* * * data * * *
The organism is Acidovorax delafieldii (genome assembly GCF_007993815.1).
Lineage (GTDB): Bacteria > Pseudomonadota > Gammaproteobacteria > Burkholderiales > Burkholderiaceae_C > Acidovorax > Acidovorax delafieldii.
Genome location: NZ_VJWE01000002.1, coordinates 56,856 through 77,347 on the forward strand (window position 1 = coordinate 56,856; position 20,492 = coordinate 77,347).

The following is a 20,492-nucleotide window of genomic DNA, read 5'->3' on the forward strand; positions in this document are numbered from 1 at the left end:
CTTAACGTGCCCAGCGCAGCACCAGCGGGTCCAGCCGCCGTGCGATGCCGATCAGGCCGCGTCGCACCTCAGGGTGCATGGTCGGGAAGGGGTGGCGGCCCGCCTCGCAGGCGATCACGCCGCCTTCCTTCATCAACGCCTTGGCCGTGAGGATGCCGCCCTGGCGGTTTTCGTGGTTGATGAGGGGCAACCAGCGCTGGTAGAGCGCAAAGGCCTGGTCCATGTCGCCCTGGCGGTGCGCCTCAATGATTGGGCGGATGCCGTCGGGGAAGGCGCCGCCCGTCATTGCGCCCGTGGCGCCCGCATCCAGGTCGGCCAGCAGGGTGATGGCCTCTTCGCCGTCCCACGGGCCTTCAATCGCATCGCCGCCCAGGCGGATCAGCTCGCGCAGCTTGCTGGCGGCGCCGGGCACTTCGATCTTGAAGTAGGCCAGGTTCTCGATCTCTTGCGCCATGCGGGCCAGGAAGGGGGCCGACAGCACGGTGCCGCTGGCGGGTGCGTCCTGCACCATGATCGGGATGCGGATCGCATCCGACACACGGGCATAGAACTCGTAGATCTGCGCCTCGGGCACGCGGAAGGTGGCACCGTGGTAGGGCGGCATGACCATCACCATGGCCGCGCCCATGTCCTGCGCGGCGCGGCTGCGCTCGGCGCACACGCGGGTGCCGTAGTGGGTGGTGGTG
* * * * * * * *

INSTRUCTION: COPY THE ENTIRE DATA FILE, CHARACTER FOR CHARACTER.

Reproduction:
The organism is Acidovorax delafieldii (genome assembly GCF_007993815.1).
Lineage (GTDB): Bacteria > Pseudomonadota > Gammaproteobacteria > Burkholderiales > Burkholderiaceae_C > Acidovorax > Acidovorax delafieldii.
Genome location: NZ_VJWE01000002.1, coordinates 56,856 through 77,347 on the forward strand (window position 1 = coordinate 56,856; position 20,492 = coordinate 77,347).

The following is a 20,492-nucleotide window of genomic DNA, read 5'->3' on the forward strand; positions in this document are numbered from 1 at the left end:
CTTAACGTGCCCAGCGCAGCACCAGCGGGTCCAGCCGCCGTGCGATGCCGATCAGGCCGCGTCGCACCTCAGGGTGCATGGTCGGGAAGGGGTGGCGGCCCGCCTCGCAGGCGATCACGCCGCCTTCCTTCATCAACGCCTTGGCCGTGAGGATGCCGCCCTGGCGGTTTTCGTGGTTGATGAGGGGCAACCAGCGCTGGTAGAGCGCAAAGGCCTGGTCCATGTCGCCCTGGCGGTGCGCCTCAATGATTGGGCGGATGCCGTCGGGGAAGGCGCCGCCCGTCATTGCGCCCGTGGCGCCCGCATCCAGGTCGGCCAGCAGGGTGATGGCCTCTTCGCCGTCCCACGGGCCTTCAATCGCATCGCCGCCCAGGCGGATCAGCTCGCGCAGCTTGCTGGCGGCGCCGGGCACTTCGATCTTGAAGTAGGCCAGGTTCTCGATCTCTTGCGCCATGCGGGCCAGGAAGGGGGCCGACAGCACGGTGCCGCTGGCGGGTGCGTCCTGCACCATGATCGGGATGCGGATCGCATCCGACACACGGGCATAGAACTCGTAGATCTGCGCCTCGGGCACGCGGAAGGTGGCACCGTGGTAGGGCGGCATGACCATCACCATGGCCGCGCCCATGTCCTGCGCGGCGCGGCTGCGCTCGGCGCACACGCGGGTGCCGTAGTGGGTGGTGGTG